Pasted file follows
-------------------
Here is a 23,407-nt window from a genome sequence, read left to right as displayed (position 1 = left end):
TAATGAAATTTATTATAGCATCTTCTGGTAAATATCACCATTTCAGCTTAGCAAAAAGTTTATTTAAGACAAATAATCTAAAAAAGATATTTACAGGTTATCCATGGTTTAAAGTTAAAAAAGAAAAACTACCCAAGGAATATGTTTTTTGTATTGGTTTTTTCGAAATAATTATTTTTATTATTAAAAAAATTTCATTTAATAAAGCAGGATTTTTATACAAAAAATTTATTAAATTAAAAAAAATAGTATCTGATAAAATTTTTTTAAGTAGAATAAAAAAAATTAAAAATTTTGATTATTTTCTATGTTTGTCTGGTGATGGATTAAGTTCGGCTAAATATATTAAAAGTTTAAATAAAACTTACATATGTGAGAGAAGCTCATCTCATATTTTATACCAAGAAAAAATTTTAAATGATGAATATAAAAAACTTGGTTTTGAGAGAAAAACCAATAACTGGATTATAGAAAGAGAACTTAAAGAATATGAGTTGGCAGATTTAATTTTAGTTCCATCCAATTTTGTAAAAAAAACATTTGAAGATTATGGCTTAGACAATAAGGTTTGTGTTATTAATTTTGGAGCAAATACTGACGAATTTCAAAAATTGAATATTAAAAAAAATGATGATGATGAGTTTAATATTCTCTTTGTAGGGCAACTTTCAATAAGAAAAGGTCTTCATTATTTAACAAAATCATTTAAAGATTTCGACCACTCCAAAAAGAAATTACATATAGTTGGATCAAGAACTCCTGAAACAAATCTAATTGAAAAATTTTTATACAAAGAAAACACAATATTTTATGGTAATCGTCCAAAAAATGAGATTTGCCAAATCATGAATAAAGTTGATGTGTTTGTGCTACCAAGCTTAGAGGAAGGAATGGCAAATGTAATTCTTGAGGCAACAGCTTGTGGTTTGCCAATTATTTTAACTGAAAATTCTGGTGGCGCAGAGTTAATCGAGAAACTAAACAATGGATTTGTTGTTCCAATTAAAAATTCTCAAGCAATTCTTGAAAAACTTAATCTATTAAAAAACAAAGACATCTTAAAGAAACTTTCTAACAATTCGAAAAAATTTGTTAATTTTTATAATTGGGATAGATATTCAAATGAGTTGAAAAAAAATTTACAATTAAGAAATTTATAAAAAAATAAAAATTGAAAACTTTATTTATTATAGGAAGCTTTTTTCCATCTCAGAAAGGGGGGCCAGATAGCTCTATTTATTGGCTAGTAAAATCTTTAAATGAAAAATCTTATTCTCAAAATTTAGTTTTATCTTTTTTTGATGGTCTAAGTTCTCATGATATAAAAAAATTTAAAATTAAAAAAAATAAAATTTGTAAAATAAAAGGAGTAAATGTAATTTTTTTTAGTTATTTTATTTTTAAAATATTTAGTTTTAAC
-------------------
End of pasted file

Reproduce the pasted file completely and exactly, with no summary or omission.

Here is a 23,407-nt window from a genome sequence, read left to right as displayed (position 1 = left end):
TAATGAAATTTATTATAGCATCTTCTGGTAAATATCACCATTTCAGCTTAGCAAAAAGTTTATTTAAGACAAATAATCTAAAAAAGATATTTACAGGTTATCCATGGTTTAAAGTTAAAAAAGAAAAACTACCCAAGGAATATGTTTTTTGTATTGGTTTTTTCGAAATAATTATTTTTATTATTAAAAAAATTTCATTTAATAAAGCAGGATTTTTATACAAAAAATTTATTAAATTAAAAAAAATAGTATCTGATAAAATTTTTTTAAGTAGAATAAAAAAAATTAAAAATTTTGATTATTTTCTATGTTTGTCTGGTGATGGATTAAGTTCGGCTAAATATATTAAAAGTTTAAATAAAACTTACATATGTGAGAGAAGCTCATCTCATATTTTATACCAAGAAAAAATTTTAAATGATGAATATAAAAAACTTGGTTTTGAGAGAAAAACCAATAACTGGATTATAGAAAGAGAACTTAAAGAATATGAGTTGGCAGATTTAATTTTAGTTCCATCCAATTTTGTAAAAAAAACATTTGAAGATTATGGCTTAGACAATAAGGTTTGTGTTATTAATTTTGGAGCAAATACTGACGAATTTCAAAAATTGAATATTAAAAAAAATGATGATGATGAGTTTAATATTCTCTTTGTAGGGCAACTTTCAATAAGAAAAGGTCTTCATTATTTAACAAAATCATTTAAAGATTTCGACCACTCCAAAAAGAAATTACATATAGTTGGATCAAGAACTCCTGAAACAAATCTAATTGAAAAATTTTTATACAAAGAAAACACAATATTTTATGGTAATCGTCCAAAAAATGAGATTTGCCAAATCATGAATAAAGTTGATGTGTTTGTGCTACCAAGCTTAGAGGAAGGAATGGCAAATGTAATTCTTGAGGCAACAGCTTGTGGTTTGCCAATTATTTTAACTGAAAATTCTGGTGGCGCAGAGTTAATCGAGAAACTAAACAATGGATTTGTTGTTCCAATTAAAAATTCTCAAGCAATTCTTGAAAAACTTAATCTATTAAAAAACAAAGACATCTTAAAGAAACTTTCTAACAATTCGAAAAAATTTGTTAATTTTTATAATTGGGATAGATATTCAAATGAGTTGAAAAAAAATTTACAATTAAGAAATTTATAAAAAAATAAAAATTGAAAACTTTATTTATTATAGGAAGCTTTTTTCCATCTCAGAAAGGGGGGCCAGATAGCTCTATTTATTGGCTAGTAAAATCTTTAAATGAAAAATCTTATTCTCAAAATTTAGTTTTATCTTTTTTTGATGGTCTAAGTTCTCATGATATAAAAAAATTTAAAATTAAAAAAAATAAAATTTGTAAAATAAAAGGAGTAAATGTAATTTTTTTTAGTTATTTTATTTTTAAAATATTTAGTTTTAAC